Read it carefully and read it all.
A balanced and clear document. God bless this diocese as they move forward. I think ++Venables has shown a degree if sensibility that the CANA folks have not. I am still amazed that anyone would think it is reasonable to ordain eight bishops for like 60 parishes–if it is even that much.
Perhaps, Abu Daoud, but consider these two facts. CANA is positioning itself for rapid growth. Moreover, it’s well-known that many of the 50 or so U.S. parishes now under the oversight of the Bishop of Bolivia, the brave and godly Frank Lyons (and thus now part of the Southern Cone), are or were planning on shifting to CANA. Bp. Lyons has told me personally that he is eager to pass off all those American congregations as they are simply too much for him to handle, in addition to his duties in building up the Bolivian church.
I don’t know how recent events may influence that expected move from Southern Cone to Nigeria/CANA, but if those 50 some churches do in fact transfer to CANA, then CANA would be roughly the same size as AMiA, with well over 100 churches. But it’s the fact that they are scattered all over the country that will make providing adequate episcopal oversight very challenging, even if CANA does get those four new bishops in December.
temporarily serving an AMiA church in Newport News, VA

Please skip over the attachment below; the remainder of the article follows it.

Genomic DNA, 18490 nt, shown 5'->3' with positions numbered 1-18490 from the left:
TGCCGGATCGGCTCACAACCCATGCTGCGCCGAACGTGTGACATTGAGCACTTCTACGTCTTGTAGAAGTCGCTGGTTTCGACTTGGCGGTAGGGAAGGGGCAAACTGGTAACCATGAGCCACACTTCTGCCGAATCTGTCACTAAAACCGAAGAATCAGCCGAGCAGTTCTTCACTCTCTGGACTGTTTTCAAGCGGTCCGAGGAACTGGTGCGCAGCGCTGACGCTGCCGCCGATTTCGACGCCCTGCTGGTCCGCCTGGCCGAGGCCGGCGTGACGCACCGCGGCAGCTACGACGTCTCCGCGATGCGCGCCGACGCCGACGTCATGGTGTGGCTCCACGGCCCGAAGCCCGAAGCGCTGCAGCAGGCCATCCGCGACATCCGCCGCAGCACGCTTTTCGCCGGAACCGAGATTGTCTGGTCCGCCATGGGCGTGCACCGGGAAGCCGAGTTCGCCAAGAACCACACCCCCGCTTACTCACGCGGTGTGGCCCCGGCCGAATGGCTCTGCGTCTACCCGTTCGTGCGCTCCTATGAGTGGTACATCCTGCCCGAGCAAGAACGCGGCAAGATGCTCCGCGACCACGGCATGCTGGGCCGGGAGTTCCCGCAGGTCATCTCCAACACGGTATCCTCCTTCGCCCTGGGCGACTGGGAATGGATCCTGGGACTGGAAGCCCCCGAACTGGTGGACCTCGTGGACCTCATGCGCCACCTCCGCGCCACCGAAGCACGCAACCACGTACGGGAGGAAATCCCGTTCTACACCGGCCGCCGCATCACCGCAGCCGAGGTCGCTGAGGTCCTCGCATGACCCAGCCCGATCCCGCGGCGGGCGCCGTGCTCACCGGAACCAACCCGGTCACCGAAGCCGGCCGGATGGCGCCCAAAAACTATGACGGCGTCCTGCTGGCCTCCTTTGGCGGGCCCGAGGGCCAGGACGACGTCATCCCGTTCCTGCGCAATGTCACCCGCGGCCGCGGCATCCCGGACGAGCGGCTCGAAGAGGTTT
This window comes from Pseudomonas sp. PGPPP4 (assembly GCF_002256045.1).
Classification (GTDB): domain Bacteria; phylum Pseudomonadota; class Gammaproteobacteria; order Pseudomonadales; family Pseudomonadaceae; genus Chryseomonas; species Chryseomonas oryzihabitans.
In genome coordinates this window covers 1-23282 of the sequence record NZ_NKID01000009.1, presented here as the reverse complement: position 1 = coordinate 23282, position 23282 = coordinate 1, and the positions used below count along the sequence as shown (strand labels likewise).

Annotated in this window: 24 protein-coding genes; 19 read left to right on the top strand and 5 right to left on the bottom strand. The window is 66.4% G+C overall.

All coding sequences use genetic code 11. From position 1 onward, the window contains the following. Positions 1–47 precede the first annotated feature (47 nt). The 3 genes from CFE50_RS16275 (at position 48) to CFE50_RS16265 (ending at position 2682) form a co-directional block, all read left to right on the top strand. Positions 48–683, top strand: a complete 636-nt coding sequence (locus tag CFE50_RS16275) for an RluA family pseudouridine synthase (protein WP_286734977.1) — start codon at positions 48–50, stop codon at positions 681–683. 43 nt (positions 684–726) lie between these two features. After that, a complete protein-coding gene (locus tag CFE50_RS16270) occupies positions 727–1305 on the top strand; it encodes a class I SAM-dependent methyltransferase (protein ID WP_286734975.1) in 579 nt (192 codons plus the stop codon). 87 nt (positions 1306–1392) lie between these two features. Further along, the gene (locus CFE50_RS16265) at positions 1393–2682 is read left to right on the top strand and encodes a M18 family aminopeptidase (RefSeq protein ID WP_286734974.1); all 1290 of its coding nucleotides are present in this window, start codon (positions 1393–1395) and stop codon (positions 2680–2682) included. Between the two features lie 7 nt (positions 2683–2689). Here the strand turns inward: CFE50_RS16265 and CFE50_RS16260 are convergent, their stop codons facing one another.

otherwise worshipping at Eternity Anglican in Richmond (Uganda)
Than you +David.
I do like the model used in AMiA and which used to be used in TEC as well, which was that a bishop ran a parish. It seems like if you run a parish it’s harder to became enamoured with the trappings of “radical” political action and inter-religious conferences ad infinitum and other fine episcopal ways of wasting time and money.
We indeed shall see what happens with the Bolivian parishes. Thank you for the insight. I still wonder if they (CANA) are jumping the gun here.
Wow, it seems that Abu has promoted me to being a bishop. But that is a thankless job today, and one I do not want.
For all those readers (especially laypeople) unaware of the fine points of clergy nomenclature, when a + comes before a person’s name, it indicates that he is a bishop. When the + comes after the name, it shows him or her to be a priest.
But teasing aside, your point is a serious and important one. The early patristic model, when the classic three-fold ordering of ordained ministry arose in the second century and thereafter, involved much smaller dioceses than we know today (see Ignatius of Antioch already in the first decade of the second century, about A.D. 107). Even in the late 4th century, some bishoprics were very small (witness one of my favorite figures, Gregory Nazianzen, who later became Patriarch of Constantinople and presided over the second Ecumenical Council in A.D. 381, but who started out as the lowly bishop of a small town of no account, i.e., Nazianzus).